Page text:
People and Culture of Zanzibar

People and Culture of Zanzibar

Population and settlement

The population of Zanzibar was 984,625 in 2002, the date of the last census, with an annual growth rate of 3.1%, which has remained fairly steady for some years. Of this, around two thirds of the people – 622,459 – live on Zanzibar Island (Unguja), with the greatest proportion settled in the densely populated west. Zanzibar's largest settlement is Zanzibar Town (sometimes called Zanzibar City), on Zanzibar Island, with 205,870 inhabitants. Other towns on Zanzibar Island include Chaani, Bambi, Mahonda and Makunduchi, but these are small. Outside these towns, most people live in small villages and are engaged in farming or fishing.

On Pemba the overall settlement pattern is similar. The largest town is Chake Chake, with a population of 19,283; other smaller towns are Wete and Mkoani. Mafia's total population was 40,801.

There is considerable disparity in standard of living between the inhabitants of Pemba and Unguja and between urban and rural populations, which are split roughly equally. The average annual income of just US$250 hides the fact that about half the population lives below the poverty line. Despite a relatively high standard of primary health care and education, infant mortality is still 83 in 1,000 live births, and it is estimated that malnutrition affects one in three of the islands' people; life expectancy at birth is 48. While the incidence of HIV/AIDS is considerably less in Zanzibar than in Tanzania as a whole (0.6% of the population, as against the national average of around 8%), it is a growing problem.

Origins

It is thought that Zanzibar's original inhabitants came from the African mainland around 3,000 to 4,000 years ago, although this is not certain and no descendants of these early people remain, having been completely absorbed by later arrivals.

Over the last 2,000 years, the records get a little clearer. Historians know that Bantu-speaking people migrated from central Africa and settled across east and southern Africa during the first millennium AD. (For more details see History in Chapter 1.) Those who settled on the east African coast and offshore islands, including Zanzibar, came into contact with Arab traders who had sailed southwards from the Red Sea region. The Bantu adopted some customs of the Arabs and gradually established a language and culture which became known as Swahili.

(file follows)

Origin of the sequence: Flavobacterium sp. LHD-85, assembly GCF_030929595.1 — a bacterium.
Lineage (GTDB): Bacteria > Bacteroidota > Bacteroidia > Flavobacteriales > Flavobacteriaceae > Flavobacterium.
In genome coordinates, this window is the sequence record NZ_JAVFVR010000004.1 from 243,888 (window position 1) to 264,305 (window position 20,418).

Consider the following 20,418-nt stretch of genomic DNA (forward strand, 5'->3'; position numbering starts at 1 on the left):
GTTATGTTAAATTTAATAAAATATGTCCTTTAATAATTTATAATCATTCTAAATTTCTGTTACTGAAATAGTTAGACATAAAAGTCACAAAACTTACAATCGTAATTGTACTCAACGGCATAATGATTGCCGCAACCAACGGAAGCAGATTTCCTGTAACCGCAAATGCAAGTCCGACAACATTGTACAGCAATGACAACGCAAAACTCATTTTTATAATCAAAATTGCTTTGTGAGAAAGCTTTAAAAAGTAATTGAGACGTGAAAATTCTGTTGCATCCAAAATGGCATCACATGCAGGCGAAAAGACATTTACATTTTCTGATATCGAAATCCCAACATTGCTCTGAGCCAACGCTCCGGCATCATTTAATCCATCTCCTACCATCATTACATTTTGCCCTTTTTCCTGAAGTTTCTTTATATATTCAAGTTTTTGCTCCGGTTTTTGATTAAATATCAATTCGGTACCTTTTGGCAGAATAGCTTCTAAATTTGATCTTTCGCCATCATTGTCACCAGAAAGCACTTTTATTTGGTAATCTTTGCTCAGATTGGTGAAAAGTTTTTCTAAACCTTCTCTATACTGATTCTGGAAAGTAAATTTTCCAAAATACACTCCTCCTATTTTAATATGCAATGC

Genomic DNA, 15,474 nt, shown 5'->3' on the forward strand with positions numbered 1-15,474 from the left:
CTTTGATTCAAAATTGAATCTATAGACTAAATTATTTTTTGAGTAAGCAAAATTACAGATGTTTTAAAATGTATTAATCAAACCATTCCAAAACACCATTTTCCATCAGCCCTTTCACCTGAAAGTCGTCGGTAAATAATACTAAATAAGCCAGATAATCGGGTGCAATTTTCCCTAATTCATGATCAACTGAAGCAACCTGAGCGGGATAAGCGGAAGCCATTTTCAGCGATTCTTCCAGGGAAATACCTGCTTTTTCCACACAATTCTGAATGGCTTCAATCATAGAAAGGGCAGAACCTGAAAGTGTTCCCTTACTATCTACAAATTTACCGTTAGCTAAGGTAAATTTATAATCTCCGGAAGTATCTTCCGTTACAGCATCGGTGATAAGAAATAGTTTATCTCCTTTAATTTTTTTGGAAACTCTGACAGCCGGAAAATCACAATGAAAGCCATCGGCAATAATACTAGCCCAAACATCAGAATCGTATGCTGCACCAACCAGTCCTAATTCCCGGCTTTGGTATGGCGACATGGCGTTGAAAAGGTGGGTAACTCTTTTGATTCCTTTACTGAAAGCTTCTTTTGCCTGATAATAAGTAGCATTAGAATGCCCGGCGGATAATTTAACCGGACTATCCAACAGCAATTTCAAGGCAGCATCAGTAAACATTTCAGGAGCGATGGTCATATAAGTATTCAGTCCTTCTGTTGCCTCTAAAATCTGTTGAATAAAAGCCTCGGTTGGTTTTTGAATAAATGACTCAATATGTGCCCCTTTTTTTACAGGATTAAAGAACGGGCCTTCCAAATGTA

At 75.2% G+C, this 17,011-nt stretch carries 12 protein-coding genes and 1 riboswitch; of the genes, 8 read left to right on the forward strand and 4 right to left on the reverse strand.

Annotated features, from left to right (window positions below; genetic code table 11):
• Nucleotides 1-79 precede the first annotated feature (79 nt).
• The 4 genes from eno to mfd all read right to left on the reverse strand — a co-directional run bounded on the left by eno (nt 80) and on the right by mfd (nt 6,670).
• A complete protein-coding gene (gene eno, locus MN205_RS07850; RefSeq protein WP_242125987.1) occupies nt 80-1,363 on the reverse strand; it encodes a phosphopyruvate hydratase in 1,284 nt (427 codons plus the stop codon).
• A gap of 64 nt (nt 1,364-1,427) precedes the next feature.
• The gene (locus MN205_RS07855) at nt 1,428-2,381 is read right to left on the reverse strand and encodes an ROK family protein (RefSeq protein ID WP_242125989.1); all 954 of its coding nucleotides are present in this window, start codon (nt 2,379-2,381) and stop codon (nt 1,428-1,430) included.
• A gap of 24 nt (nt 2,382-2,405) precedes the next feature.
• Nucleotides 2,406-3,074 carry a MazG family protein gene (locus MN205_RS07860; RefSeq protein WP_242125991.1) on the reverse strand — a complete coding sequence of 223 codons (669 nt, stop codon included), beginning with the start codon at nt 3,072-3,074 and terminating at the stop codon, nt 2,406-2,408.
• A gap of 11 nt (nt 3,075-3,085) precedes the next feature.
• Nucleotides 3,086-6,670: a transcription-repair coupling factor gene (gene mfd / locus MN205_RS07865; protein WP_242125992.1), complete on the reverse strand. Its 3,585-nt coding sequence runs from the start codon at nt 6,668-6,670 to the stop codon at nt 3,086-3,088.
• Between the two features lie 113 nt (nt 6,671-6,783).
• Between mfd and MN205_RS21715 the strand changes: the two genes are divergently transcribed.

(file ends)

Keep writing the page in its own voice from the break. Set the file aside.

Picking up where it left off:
From the 10th century, small groups of immigrants from Shiraz (Persia) also settled at various places along the east African coast, and especially in Zanzibar, and mingled with the local people. Over the following centuries, small groups of Arab and Persian peoples continued to settle here and intermarried with the Swahili and Shirazi. The largest influx occurred in the 18th and 19th centuries, when Omani Arabs settled on Zanzibar as rulers and landowners, forming an elite group. At about the same time, Indian settlers formed a merchant class.

Today, most of the people in Zanzibar are Shirazi or Swahili, although clear distinctions are not always possible. They fall into three groups: the Wahadimu (mainly in the southern and central parts of Zanzibar Island), the Watumbatu (on Tumbatu Island and in the northern part of Zanzibar Island), and the Wapemba (on Pemba Island), although again distinctions are hard to draw, and in fact, often not made by the people of Zanzibar themselves. The islands' long history of receiving (if not always welcoming) immigrants from Africa and Arabia has created a more relaxed attitude to matters of tribe or clan than is found in some parts of Africa.

Zanzibar is also home to groups of people of African origin who are descendants of freed slaves, dating from the 18th and 19th centuries. In more recent times, a large number of Africans have immigrated from mainland Tanzania. Additionally, some Arabs who were expelled after the 1964 Revolution have returned to Zanzibar.

Other people on Zanzibar include small populations from Goa, India and Pakistan, mainly involved in trade or tourism, and a growing number of European expatriates and volunteers, many working in the tour industry, with others employed as teachers, doctors and engineers.
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